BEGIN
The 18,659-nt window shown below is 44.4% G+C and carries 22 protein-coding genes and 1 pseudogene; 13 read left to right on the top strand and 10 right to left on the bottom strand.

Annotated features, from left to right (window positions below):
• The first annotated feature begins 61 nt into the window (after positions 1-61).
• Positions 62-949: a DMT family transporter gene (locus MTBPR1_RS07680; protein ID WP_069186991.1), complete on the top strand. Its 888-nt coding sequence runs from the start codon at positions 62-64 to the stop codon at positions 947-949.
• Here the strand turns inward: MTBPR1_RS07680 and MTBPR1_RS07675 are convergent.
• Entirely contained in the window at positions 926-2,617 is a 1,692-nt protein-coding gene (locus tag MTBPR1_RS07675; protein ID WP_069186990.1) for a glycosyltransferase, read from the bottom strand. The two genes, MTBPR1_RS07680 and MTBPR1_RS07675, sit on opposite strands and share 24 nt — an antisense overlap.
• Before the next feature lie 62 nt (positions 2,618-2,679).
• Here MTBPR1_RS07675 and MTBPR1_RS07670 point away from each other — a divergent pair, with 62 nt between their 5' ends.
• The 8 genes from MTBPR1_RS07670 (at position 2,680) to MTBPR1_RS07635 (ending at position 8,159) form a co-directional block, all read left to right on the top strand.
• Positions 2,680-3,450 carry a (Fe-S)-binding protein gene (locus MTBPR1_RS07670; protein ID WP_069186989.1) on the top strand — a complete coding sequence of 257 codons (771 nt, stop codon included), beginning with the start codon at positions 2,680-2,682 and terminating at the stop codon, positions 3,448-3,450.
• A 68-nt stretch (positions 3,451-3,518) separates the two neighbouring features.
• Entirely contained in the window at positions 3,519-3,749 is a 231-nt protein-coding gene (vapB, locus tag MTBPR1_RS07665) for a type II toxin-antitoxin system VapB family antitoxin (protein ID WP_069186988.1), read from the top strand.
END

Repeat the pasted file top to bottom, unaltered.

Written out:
The 18,659-nt window shown below is 44.4% G+C and carries 22 protein-coding genes and 1 pseudogene; 13 read left to right on the top strand and 10 right to left on the bottom strand.

Annotated features, from left to right (window positions below):
• The first annotated feature begins 61 nt into the window (after positions 1-61).
• Positions 62-949: a DMT family transporter gene (locus MTBPR1_RS07680; protein ID WP_069186991.1), complete on the top strand. Its 888-nt coding sequence runs from the start codon at positions 62-64 to the stop codon at positions 947-949.
• Here the strand turns inward: MTBPR1_RS07680 and MTBPR1_RS07675 are convergent.
• Entirely contained in the window at positions 926-2,617 is a 1,692-nt protein-coding gene (locus tag MTBPR1_RS07675; protein ID WP_069186990.1) for a glycosyltransferase, read from the bottom strand. The two genes, MTBPR1_RS07680 and MTBPR1_RS07675, sit on opposite strands and share 24 nt — an antisense overlap.
• Before the next feature lie 62 nt (positions 2,618-2,679).
• Here MTBPR1_RS07675 and MTBPR1_RS07670 point away from each other — a divergent pair, with 62 nt between their 5' ends.
• The 8 genes from MTBPR1_RS07670 (at position 2,680) to MTBPR1_RS07635 (ending at position 8,159) form a co-directional block, all read left to right on the top strand.
• Positions 2,680-3,450 carry a (Fe-S)-binding protein gene (locus MTBPR1_RS07670; protein ID WP_069186989.1) on the top strand — a complete coding sequence of 257 codons (771 nt, stop codon included), beginning with the start codon at positions 2,680-2,682 and terminating at the stop codon, positions 3,448-3,450.
• A 68-nt stretch (positions 3,451-3,518) separates the two neighbouring features.
• Entirely contained in the window at positions 3,519-3,749 is a 231-nt protein-coding gene (vapB, locus tag MTBPR1_RS07665) for a type II toxin-antitoxin system VapB family antitoxin (protein ID WP_069186988.1), read from the top strand.